Ok, being a member of the art club means absolutely nothing.  It’s a ‘participation ribbon’, the only evidence that I have which showed that I actually liked art in general.  Right now I feel like I’m telling a professional opera singer that I was once part of a children’s choir.

So I strayed away from making the slightest comment out of fear of showing my ignorance to any of the artists present.  What the heck could I have said anyways, “I noticed you used a 2HB pencil.  Good ol’ 2HB… heh.. heh..  Excuse me while I hide under this table now.”

I mention this because of the elephant of the room.  Golden, in working as curator with the museum in Harlem, openly uses the phrase ‘young black artist’ multiple times.  It’s the works that she has supported, and has shared and of the works that I had seen today, I wonder which pieces would be viable to her.

Which pieces would be a good fit?  And for those that didn’t, it naturally stems that there must be galleries across the world where they do fit.  Near the end Golden speaks of how global art is becoming and that is a beautiful idea.

At the four minute mark she provides an example of art to culture which no doubt gave rise to the title of the TED talk.  It’s a powerful comparison.  Art is not much different from engineering.  It starts from a historical perspective that is preexisting.  One can’t simply ‘invent’ without it immediately being compared to already working models and innovations.  To truly create art demands that a knowledge of historical references to be respected.

In other words, anything I would draw, which doesn’t look like anything it should, would be garbage.  Ever play the game ‘Draw Something’?  I play it everyday, and all my pictures are sad sad stick figures that if they were real, they would kill themselves for being so horrible.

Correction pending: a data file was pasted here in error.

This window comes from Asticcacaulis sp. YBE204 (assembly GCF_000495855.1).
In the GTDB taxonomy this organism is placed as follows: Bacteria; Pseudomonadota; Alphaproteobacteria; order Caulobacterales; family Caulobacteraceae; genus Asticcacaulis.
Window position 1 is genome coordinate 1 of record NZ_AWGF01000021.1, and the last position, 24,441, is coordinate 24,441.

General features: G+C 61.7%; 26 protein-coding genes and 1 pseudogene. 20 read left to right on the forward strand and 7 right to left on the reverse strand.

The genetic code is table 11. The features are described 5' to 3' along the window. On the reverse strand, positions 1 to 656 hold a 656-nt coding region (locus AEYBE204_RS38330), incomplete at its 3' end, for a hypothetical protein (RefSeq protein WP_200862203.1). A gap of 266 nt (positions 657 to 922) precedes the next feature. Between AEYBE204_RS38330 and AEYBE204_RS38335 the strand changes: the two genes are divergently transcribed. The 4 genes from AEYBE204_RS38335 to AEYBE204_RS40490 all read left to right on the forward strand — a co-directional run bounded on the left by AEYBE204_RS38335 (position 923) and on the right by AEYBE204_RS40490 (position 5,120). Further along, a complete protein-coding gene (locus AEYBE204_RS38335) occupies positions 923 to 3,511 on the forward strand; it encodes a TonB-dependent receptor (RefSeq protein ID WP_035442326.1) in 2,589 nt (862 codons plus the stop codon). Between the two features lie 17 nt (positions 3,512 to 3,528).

Poor damned ugly stick figures, you are my ugly art ‘children’.

One Sentence Summary

“Question art or is it better to question influences?”

This is the first summary that is a question, but I like it like that.  The first reference she shows is from a television show (that I’ve never seen) but I do recognize the character.  More significantly, she does and its impact on her and the rest of the world.  There AREN’T many artists as characters on television, who are artists drawn towards then when becoming artists?  The most common artists we see in media are from the Renaissance, but that shouldn’t mean we should limit our studies to those alone.

I have a Varley hat, he’s one of the Group of Seven and his hometown is just outside of Toronto.

(According to this link he actually was living IN Toronto, so I have no idea why his gallery was located outside of it.  I will blame.. politics.. and ugly stick figures.)

I found his work interesting, and if I ever studied art, he might have been a starting point.  (After all, famous and from Toronto.  It is something of a commonality)